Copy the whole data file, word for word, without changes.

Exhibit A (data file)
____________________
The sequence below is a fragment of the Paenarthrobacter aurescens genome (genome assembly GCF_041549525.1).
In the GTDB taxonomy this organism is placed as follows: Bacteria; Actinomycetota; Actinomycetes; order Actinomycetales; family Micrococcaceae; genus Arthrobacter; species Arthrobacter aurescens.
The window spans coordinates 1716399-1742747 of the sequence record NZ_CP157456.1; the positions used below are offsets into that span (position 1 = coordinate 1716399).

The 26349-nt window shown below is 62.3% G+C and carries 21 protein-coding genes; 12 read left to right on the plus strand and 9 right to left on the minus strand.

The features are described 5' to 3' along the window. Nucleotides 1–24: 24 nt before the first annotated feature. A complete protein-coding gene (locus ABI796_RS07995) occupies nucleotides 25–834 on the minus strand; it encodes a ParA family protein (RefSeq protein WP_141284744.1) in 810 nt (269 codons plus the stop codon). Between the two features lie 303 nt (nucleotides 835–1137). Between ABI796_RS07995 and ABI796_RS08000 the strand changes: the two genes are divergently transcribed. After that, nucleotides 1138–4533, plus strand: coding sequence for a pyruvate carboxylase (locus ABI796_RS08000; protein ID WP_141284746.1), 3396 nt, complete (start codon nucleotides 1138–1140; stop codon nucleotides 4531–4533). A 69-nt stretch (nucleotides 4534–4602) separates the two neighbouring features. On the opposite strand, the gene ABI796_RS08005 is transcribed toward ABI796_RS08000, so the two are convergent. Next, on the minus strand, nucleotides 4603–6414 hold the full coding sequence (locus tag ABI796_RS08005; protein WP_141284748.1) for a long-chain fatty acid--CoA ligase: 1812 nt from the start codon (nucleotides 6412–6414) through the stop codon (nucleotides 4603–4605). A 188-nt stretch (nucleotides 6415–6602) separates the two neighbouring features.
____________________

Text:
The sequence below is a fragment of the Paenarthrobacter aurescens genome (genome assembly GCF_041549525.1).
In the GTDB taxonomy this organism is placed as follows: Bacteria; Actinomycetota; Actinomycetes; order Actinomycetales; family Micrococcaceae; genus Arthrobacter; species Arthrobacter aurescens.
The window spans coordinates 1716399-1742747 of the sequence record NZ_CP157456.1; the positions used below are offsets into that span (position 1 = coordinate 1716399).

The 26349-nt window shown below is 62.3% G+C and carries 21 protein-coding genes; 12 read left to right on the plus strand and 9 right to left on the minus strand.

The features are described 5' to 3' along the window. Nucleotides 1–24: 24 nt before the first annotated feature. A complete protein-coding gene (locus ABI796_RS07995) occupies nucleotides 25–834 on the minus strand; it encodes a ParA family protein (RefSeq protein WP_141284744.1) in 810 nt (269 codons plus the stop codon). Between the two features lie 303 nt (nucleotides 835–1137). Between ABI796_RS07995 and ABI796_RS08000 the strand changes: the two genes are divergently transcribed. After that, nucleotides 1138–4533, plus strand: coding sequence for a pyruvate carboxylase (locus ABI796_RS08000; protein ID WP_141284746.1), 3396 nt, complete (start codon nucleotides 1138–1140; stop codon nucleotides 4531–4533). A 69-nt stretch (nucleotides 4534–4602) separates the two neighbouring features. On the opposite strand, the gene ABI796_RS08005 is transcribed toward ABI796_RS08000, so the two are convergent. Next, on the minus strand, nucleotides 4603–6414 hold the full coding sequence (locus tag ABI796_RS08005; protein WP_141284748.1) for a long-chain fatty acid--CoA ligase: 1812 nt from the start codon (nucleotides 6412–6414) through the stop codon (nucleotides 4603–4605). A 188-nt stretch (nucleotides 6415–6602) separates the two neighbouring features.